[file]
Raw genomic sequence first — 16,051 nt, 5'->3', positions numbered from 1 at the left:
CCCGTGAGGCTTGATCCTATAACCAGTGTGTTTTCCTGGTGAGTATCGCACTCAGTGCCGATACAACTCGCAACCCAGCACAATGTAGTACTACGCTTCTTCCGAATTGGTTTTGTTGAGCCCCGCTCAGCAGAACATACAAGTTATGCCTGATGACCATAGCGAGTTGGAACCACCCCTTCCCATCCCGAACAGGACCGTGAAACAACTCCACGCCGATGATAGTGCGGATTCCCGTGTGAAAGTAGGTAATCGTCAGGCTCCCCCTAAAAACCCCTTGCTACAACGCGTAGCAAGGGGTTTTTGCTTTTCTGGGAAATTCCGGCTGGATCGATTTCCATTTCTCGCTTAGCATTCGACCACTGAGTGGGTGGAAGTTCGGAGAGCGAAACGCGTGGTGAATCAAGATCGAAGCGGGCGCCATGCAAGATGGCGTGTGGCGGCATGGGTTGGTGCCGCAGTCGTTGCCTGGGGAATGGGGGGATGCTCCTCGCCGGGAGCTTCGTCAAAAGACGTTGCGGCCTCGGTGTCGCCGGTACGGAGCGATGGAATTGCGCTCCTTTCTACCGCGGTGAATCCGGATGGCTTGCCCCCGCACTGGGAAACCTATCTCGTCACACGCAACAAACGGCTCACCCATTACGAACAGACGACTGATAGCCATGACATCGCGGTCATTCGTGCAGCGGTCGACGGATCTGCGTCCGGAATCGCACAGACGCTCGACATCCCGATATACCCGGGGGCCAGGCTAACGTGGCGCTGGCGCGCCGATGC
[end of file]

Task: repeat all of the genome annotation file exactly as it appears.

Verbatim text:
Raw genomic sequence first — 16,051 nt, 5'->3', positions numbered from 1 at the left:
CCCGTGAGGCTTGATCCTATAACCAGTGTGTTTTCCTGGTGAGTATCGCACTCAGTGCCGATACAACTCGCAACCCAGCACAATGTAGTACTACGCTTCTTCCGAATTGGTTTTGTTGAGCCCCGCTCAGCAGAACATACAAGTTATGCCTGATGACCATAGCGAGTTGGAACCACCCCTTCCCATCCCGAACAGGACCGTGAAACAACTCCACGCCGATGATAGTGCGGATTCCCGTGTGAAAGTAGGTAATCGTCAGGCTCCCCCTAAAAACCCCTTGCTACAACGCGTAGCAAGGGGTTTTTGCTTTTCTGGGAAATTCCGGCTGGATCGATTTCCATTTCTCGCTTAGCATTCGACCACTGAGTGGGTGGAAGTTCGGAGAGCGAAACGCGTGGTGAATCAAGATCGAAGCGGGCGCCATGCAAGATGGCGTGTGGCGGCATGGGTTGGTGCCGCAGTCGTTGCCTGGGGAATGGGGGGATGCTCCTCGCCGGGAGCTTCGTCAAAAGACGTTGCGGCCTCGGTGTCGCCGGTACGGAGCGATGGAATTGCGCTCCTTTCTACCGCGGTGAATCCGGATGGCTTGCCCCCGCACTGGGAAACCTATCTCGTCACACGCAACAAACGGCTCACCCATTACGAACAGACGACTGATAGCCATGACATCGCGGTCATTCGTGCAGCGGTCGACGGATCTGCGTCCGGAATCGCACAGACGCTCGACATCCCGATATACCCGGGGGCCAGGCTAACGTGGCGCTGGCGCGCCGATGC